Wow, you get to pay twice as much tax on your home simply for the “privilege” of subsidizing an inefficient and incompetent city bureaucracy (not to mention the problem of excessive state taxes).

No wonder some major taxpayers are escaping, leaving the city (and state) even more vulnerable.

…the impending departure of one of its biggest employers, Aetna Inc. …Aetna and the other four biggest taxpayers in the city contribute nearly one-fifth of the city’s $280 million of property-tax revenue. Property-tax receipts make up nearly half of the city’s general-fund revenues.

To make matters worse, the city exempts a lot of property owners, which is one of the reasons for higher tax burdens on those that don’t get favored treatment.

Half of the city’s properties are excluded from paying taxes because they are government entities, hospitals and universities. …In Baltimore, about 32% of the property is tax exempt, and in Philadelphia it’s 27%.

Excuse me if I don’t shed a tear of sympathy for Hartford’s politicians. The city is in dire straits because of a perverse combination of excessive taxation and special tax favors. Combined, of course, with lavish remuneration for a gilded bureaucracy.

That’s the worst of all worlds. It’s Detroit all over again. Or you could call it the local-government version of Illinois.

Needless to say, I don’t want my tax dollars involved in any sort of bailout.

P.S. Though it would be amusing if Hartford politicians thought this bailout application form was real rather than satire.

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The federal income tax is corrosive and destructive. It’s almost as if a group of malicious people decided to deliberately design a system that imposes maximum damage while also allowing the most corruption.

The economic damage is not only the result of high tax rates and pervasive double taxation, but also because of loopholes that exist to bribe people into making economically unwise decisions.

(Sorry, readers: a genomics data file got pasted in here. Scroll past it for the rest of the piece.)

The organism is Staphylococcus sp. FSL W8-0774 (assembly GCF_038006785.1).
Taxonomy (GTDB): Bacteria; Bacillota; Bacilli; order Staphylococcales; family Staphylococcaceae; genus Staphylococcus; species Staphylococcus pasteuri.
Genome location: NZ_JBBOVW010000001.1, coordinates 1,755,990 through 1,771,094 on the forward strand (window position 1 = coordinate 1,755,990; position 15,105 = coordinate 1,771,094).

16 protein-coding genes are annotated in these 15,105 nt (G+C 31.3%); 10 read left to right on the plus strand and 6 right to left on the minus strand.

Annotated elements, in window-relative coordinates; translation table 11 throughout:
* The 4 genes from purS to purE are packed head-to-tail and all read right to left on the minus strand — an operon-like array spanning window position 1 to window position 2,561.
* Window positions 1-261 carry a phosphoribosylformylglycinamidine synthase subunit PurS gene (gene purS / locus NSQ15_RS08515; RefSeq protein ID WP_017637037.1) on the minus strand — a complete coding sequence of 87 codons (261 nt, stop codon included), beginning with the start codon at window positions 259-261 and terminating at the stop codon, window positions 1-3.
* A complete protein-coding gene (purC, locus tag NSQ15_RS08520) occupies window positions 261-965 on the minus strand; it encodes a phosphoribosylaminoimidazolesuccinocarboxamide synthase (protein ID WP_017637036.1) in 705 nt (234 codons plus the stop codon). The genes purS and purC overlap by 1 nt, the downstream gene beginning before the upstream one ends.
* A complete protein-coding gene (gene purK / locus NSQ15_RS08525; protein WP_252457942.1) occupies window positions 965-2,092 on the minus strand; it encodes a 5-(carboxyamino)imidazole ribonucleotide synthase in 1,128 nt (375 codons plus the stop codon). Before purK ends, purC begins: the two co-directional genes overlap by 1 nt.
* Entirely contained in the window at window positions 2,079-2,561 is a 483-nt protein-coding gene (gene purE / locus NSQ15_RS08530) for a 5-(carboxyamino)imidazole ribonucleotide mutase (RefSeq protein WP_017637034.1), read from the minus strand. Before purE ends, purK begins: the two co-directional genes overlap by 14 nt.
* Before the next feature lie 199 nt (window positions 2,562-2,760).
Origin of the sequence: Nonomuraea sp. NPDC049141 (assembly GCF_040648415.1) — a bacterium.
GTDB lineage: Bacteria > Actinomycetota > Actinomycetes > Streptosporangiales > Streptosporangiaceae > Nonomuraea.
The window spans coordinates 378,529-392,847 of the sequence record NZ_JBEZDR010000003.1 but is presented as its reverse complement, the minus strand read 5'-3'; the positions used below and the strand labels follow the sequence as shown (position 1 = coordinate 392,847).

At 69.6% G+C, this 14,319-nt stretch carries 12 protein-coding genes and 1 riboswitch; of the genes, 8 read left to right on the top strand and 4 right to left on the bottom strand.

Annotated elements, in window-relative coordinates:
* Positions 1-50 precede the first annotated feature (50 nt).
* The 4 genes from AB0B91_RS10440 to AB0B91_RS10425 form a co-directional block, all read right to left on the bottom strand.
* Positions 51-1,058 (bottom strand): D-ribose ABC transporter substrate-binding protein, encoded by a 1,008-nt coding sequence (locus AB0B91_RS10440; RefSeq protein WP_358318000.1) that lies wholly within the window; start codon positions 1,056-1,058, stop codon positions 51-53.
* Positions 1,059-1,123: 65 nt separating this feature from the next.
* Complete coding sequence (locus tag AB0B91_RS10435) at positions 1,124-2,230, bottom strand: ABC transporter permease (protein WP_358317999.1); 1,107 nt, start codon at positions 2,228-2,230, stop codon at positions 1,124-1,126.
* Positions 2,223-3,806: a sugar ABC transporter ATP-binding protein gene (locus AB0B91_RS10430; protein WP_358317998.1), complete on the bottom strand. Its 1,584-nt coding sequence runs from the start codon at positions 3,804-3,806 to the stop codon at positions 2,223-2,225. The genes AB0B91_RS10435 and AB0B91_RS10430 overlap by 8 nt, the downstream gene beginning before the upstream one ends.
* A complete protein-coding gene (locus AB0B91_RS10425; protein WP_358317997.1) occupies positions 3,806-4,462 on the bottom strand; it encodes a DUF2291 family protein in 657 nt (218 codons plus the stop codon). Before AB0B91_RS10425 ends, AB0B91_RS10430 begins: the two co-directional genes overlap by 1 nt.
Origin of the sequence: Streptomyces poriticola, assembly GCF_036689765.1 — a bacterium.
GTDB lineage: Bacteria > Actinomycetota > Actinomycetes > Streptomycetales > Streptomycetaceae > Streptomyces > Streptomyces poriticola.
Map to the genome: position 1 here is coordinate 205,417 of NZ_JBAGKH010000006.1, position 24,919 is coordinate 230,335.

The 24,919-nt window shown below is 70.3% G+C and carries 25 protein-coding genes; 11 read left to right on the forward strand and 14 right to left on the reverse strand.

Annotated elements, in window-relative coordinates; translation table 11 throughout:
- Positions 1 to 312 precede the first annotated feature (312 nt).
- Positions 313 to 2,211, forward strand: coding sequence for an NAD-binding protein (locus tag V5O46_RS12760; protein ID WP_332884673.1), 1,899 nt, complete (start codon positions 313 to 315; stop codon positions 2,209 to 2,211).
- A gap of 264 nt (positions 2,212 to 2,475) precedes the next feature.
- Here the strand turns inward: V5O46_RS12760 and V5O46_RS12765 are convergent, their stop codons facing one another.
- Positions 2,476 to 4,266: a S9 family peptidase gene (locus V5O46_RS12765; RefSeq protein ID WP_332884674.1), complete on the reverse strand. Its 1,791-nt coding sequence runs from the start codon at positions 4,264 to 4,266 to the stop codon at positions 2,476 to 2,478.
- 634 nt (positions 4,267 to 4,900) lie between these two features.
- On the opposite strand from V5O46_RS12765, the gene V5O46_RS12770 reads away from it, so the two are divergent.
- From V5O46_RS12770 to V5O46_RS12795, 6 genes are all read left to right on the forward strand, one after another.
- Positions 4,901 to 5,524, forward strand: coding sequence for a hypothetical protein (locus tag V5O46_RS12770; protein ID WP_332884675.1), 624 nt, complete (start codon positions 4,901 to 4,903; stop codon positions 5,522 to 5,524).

These include itemized deductions for mortgages and charitable contributions, as well as the fringe benefits exclusion and the exemption for municipal bond interest. And there are many other corrupt favors sprinkled through a metastasizing tax code.

But there’s a strong case to be made that the worst loophole is the deduction for state and local taxes. Why? For the simple reason that it encourages, enables, and subsidizes bad policy.

Here’s how it works. State and local lawmakers can increase income taxes or property taxes and be partially insulated from political blowback because their taxpayers can deduct those taxes on their federal return.

And it’s a back-door way of giving a special break to upper-income taxpayers because the deduction is more valuable to people in higher tax brackets.

Let’s look at an example that’s currently in the news. Democrats in the Illinois state legislature want a big increase in the personal income tax. If they succeed and boost taxes by an average of $1000, high-income taxpayers who take advantage of the deduction may only suffer a loss of as little as $600 since their federal tax bill may fall by almost $400.

For politicians, this is an ideal racket. They can promise various interest groups $1000 of goodies while reducing take-home pay by a lesser amount.

Let’s review some recent commentary on this topic.

The Wall Street Journal opined on the issue last weekend.

Chuck Schumer aspires to raise taxes on every rich person in America, save one protected class: coastal progressives. …Like many other Democrats, he’s apoplectic about a plan to end the state and local tax deduction. …One goal of tax reform is to reduce unproductive tax loopholes, and ending the state and local deduction would generate revenue to finance lower rates: The deduction is worth about $100 billion a year… About 88% of the benefits in 2014 flowed to taxpayers who earn more than $100,000, while 1% went to those who earn less than $50,000. California alone reaps nearly 20% of the benefit…and a mere six states get more than half. …The folks underwriting this windfall are in Alaska, South Dakota, Wyoming and other places without a state income tax. …Eliminating the deduction would be a powerful incentive for Governors to cut state taxes on residents who are suddenly exposed to their full liability. …killing the state and local deduction would pay a double dividend: The first is creating a more equitable tax code with a broader base and lower rates. The second is spurring reform in states that are long overdue for a better tax climate.

Writing earlier this year for National Review, Kevin Williamson was characteristically blunt.